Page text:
Burns then turns to Queen Charlotte and the Royal Family, saying almost the complete opposite of the flattering descriptions of Thomas Warton. Here the King's second son the Duke of York who, Burns suggests, indulges in many love-affairs whilst a captain in the Navy, is satirised by many sexually-suggestive nautical images of the prince who has 'lately come athwart her ...large upon her quarter'.

After appealing to the young princesses to be good, he ends with a somewhat ominous blessing on the whole Royal Family. Although they are fussed over now, they may soon endure the bitterness of bad luck in the future, just as those who pick over their food will soon scrape every inch off the plate when assaulted by real hunger. The reader is left with the uneasy question in their mind as to whether or not this poem in the Christis Kirk stanza might ultimately contain a veiled threat of the return of the Jacobite Stuarts or of the institution of a Republic?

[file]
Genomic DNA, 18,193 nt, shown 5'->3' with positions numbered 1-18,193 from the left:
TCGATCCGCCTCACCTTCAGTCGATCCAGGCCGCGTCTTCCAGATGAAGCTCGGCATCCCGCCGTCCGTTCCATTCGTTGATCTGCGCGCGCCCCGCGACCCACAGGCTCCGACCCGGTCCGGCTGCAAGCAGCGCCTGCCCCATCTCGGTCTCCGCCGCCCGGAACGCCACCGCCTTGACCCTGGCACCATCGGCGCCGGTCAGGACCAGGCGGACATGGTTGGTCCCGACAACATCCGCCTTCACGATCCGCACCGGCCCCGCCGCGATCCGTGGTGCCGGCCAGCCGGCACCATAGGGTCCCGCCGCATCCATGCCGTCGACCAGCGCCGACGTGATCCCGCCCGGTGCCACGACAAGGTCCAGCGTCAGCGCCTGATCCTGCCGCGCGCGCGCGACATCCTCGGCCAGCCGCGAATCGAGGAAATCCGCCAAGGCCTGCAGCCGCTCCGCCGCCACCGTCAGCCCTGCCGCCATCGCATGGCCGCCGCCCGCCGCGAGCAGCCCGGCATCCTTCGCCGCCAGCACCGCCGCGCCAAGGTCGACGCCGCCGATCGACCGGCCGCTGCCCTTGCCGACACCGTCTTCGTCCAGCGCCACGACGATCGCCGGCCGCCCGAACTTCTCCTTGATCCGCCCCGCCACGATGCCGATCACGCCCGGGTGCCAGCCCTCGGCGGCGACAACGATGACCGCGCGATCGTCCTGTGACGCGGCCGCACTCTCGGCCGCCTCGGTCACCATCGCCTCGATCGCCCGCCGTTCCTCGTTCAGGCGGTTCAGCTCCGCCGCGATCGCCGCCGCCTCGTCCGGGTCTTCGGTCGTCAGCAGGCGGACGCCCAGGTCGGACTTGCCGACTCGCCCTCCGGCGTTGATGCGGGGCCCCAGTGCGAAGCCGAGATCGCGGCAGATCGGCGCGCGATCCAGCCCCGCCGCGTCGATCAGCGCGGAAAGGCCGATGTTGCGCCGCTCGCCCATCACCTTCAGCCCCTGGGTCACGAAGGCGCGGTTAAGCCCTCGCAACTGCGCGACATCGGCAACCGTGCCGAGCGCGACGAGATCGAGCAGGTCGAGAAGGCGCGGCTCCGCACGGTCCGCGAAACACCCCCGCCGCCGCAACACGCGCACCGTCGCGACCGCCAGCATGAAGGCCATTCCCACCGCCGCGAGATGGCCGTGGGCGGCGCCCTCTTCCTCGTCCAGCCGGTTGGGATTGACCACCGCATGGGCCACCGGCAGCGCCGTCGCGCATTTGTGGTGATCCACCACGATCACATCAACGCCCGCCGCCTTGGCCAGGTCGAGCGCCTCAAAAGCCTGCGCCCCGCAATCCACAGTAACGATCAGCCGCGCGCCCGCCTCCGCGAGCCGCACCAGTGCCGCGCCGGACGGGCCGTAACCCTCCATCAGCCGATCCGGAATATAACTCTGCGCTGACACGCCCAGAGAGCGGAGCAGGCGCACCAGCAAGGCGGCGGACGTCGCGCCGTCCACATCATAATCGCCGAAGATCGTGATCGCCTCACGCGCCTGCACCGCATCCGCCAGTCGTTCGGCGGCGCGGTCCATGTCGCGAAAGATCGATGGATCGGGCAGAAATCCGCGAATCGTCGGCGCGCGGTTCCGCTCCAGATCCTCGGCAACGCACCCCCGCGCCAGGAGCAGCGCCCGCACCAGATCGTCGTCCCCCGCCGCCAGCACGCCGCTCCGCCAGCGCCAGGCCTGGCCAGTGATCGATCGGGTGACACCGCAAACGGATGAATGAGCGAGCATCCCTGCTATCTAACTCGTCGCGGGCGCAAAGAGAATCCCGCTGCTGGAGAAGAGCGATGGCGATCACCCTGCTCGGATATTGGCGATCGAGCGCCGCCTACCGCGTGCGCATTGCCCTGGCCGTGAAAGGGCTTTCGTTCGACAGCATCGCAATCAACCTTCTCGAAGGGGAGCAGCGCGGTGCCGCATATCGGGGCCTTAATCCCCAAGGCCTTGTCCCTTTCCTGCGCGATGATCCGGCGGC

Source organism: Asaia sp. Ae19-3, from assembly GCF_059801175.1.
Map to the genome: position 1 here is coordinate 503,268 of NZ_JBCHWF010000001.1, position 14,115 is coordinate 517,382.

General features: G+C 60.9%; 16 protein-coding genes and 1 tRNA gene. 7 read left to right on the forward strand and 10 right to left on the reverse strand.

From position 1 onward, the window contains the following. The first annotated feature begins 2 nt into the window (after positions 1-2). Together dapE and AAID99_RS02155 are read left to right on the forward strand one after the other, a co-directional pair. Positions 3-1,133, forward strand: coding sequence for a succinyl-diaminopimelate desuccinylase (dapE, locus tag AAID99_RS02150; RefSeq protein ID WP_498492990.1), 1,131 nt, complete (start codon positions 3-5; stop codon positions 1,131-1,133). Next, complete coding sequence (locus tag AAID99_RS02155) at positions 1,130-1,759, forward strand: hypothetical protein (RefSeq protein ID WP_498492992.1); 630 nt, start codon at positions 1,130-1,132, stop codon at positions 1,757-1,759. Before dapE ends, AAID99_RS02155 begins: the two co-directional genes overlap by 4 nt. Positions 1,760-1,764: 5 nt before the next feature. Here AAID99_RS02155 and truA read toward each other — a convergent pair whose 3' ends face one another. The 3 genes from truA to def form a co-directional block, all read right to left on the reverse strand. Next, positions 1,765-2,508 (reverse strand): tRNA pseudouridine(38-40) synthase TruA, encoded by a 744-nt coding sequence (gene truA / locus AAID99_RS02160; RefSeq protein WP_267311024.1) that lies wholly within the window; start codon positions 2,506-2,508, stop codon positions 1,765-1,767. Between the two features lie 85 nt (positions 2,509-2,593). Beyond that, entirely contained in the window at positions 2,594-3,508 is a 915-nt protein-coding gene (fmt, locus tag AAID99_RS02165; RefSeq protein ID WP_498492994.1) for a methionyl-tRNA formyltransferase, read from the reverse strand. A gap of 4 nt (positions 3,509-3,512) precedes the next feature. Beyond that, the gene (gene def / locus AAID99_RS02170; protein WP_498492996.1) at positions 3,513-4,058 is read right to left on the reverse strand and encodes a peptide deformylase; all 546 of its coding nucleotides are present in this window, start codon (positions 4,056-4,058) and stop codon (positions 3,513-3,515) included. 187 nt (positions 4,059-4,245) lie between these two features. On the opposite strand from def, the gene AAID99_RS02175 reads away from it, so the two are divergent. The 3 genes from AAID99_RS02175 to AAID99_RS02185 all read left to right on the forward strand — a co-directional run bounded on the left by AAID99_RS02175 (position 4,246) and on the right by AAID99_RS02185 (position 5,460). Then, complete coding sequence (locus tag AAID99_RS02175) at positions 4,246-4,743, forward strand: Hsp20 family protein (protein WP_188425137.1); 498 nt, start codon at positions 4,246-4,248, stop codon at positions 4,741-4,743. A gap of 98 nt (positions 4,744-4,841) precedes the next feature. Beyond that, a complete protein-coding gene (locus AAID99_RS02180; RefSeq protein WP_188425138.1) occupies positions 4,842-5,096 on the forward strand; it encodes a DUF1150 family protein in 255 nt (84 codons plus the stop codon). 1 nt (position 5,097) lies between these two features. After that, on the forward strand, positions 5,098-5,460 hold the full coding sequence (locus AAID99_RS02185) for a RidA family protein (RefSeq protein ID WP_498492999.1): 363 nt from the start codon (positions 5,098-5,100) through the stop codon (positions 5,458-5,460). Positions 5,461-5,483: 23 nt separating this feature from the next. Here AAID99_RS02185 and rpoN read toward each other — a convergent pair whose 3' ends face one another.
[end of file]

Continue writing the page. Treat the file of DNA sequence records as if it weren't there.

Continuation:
Jennifer Orr

Themes for this poem

humour class royalty

Selected for 05 June

Upon its publication in the Kilmarnock Edition of his poems 'A Dream' caused exactly the uproar Burns had hoped for, giving tremendous offence to the Hanoverians, whom the poet loathed and despised. The penning of such a polemic was certainly not a good career move. But then nearly treasonous candour was something of a compositional trademark for this sometimes recklessly radical poetic provocateur.

Donny O'Rourke